Safety for health care workers should be a top priority in every health facility. Infections of health workers can happen easily in structures that are overwhelmed by large numbers of patients, and that have to deal with limited supplies of personal protective equipment for staff and a likely reduced workforce. (Health care staff will also be among the confirmed cases due to community transmission.) Any staff members who are infected in the course of their essential work will further reduce the capacity to admit and treat patients.
We know from our experience that an essential component in outbreak control is trust in the health authorities and in the response. Clear, timely, measured, and honest communication and guidance are necessary. People must be empowered to protect themselves and each other.
MSF seeks to ensure that the medical tools urgently needed to respond to COVID-19 are accessible, affordable, and available. All concerned stakeholders—including governments, pharmaceutical corporations, and other research organizations developing treatments, diagnostics, and vaccines—should take the necessary measures to:
- prevent patents and monopolies from limiting production and affordable access
- guarantee access to repurposed drugs for patients suffering from diseases that are the original indication for use to ensure continuation of care
- prioritize the availability of the medical tools for protection and treatment of frontline health care workers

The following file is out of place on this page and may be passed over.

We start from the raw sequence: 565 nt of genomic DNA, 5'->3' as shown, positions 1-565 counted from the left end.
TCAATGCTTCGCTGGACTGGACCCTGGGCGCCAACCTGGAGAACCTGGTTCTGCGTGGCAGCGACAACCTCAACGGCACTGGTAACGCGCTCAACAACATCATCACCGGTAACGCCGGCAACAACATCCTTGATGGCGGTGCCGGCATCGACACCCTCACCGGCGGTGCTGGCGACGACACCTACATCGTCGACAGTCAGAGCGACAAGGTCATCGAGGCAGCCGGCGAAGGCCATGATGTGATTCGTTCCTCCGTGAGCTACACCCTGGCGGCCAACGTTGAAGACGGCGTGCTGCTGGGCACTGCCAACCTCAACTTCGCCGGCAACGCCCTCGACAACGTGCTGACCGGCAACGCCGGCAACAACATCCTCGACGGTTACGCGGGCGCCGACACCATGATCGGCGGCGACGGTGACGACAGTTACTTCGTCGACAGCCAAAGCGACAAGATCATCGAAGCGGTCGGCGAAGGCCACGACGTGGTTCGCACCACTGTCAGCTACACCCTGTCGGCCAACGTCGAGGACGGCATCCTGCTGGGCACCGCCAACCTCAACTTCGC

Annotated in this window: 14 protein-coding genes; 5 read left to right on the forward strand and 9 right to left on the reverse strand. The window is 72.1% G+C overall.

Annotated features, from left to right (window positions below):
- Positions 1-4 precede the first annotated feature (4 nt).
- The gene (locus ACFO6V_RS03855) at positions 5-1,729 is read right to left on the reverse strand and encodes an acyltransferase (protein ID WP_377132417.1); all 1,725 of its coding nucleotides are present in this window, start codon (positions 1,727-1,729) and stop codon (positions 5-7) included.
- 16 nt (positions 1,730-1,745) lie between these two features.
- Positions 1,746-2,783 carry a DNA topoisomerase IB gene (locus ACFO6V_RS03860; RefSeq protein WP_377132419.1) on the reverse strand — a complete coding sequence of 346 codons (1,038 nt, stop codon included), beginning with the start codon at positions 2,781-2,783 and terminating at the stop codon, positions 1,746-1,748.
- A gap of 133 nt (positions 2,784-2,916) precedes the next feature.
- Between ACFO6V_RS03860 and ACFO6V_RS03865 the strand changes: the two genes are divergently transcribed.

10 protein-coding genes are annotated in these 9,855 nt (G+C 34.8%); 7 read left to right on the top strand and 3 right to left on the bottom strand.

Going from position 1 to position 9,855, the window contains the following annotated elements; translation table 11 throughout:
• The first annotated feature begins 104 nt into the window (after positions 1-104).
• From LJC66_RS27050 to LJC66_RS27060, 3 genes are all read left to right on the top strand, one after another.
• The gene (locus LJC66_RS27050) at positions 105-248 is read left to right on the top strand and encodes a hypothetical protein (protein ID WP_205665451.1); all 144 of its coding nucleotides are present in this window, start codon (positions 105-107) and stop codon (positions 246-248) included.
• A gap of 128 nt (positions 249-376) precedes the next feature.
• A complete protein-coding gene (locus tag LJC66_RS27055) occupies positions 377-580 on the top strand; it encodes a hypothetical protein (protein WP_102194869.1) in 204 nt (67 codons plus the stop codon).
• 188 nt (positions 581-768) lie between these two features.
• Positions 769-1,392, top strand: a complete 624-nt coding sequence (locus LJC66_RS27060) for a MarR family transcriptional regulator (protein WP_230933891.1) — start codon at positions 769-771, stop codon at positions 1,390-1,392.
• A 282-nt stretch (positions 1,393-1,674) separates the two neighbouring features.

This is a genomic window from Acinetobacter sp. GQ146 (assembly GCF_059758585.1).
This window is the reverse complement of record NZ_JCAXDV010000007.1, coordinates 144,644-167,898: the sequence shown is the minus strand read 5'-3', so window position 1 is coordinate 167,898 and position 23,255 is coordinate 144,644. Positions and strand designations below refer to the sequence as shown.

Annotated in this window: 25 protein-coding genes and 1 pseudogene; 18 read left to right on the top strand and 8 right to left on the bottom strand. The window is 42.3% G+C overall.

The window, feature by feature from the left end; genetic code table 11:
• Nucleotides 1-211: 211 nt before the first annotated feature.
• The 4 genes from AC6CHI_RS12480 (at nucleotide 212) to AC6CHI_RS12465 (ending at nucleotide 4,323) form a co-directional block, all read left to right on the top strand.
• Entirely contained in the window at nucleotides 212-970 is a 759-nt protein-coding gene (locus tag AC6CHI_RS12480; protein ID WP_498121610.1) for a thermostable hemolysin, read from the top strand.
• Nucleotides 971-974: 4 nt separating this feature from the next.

- improve transparency and coordination, making sure an evidence-based approach is put in place to continuously monitor the risk of the potential supply chain vulnerability on essential medical tools, and to adapt mitigate measures when needed through international collaboration.
How can I prevent myself from being infected with the coronavirus?
It’s important to protect yourself and protect others too. As with other coronaviruses, droplet infection seems to be the main mode of transmission. The virus enters the human body through the mouth or nose. This can happen by breathing in infected droplets, or by touching with your hands a surface on which infected droplets have landed and then touching your mouth or nose. That’s why simple infection control measures such as proper handwashing and maintaining good cough and sneeze etiquette are effective and important to change the course of the epidemic.
Hand hygiene is paramount, so wash your hands often with soap and water. Use enough soap, and make sure all parts of both your hands are washed. Spend at least 20 seconds washing your hands. If there’s no visible dirt on your hands, an alcohol-based gel is also a good option.
In places with local transmission of the virus, social distancing is advised. As the virus is passed on from person to person, not being too close to other people can prevent infections. Avoid crowded places and large gatherings.
If you cough or sneeze, cover your mouth and nose with a tissue, or with the inside of your elbow. Dispose of used tissues immediately and wash your hands.
With masks and other protective equipment in short supply, the needs of health care staff should be prioritized.
For more comprehensive information about COVID-19 and how to protect yourself against coronavirus, visit the WHO website.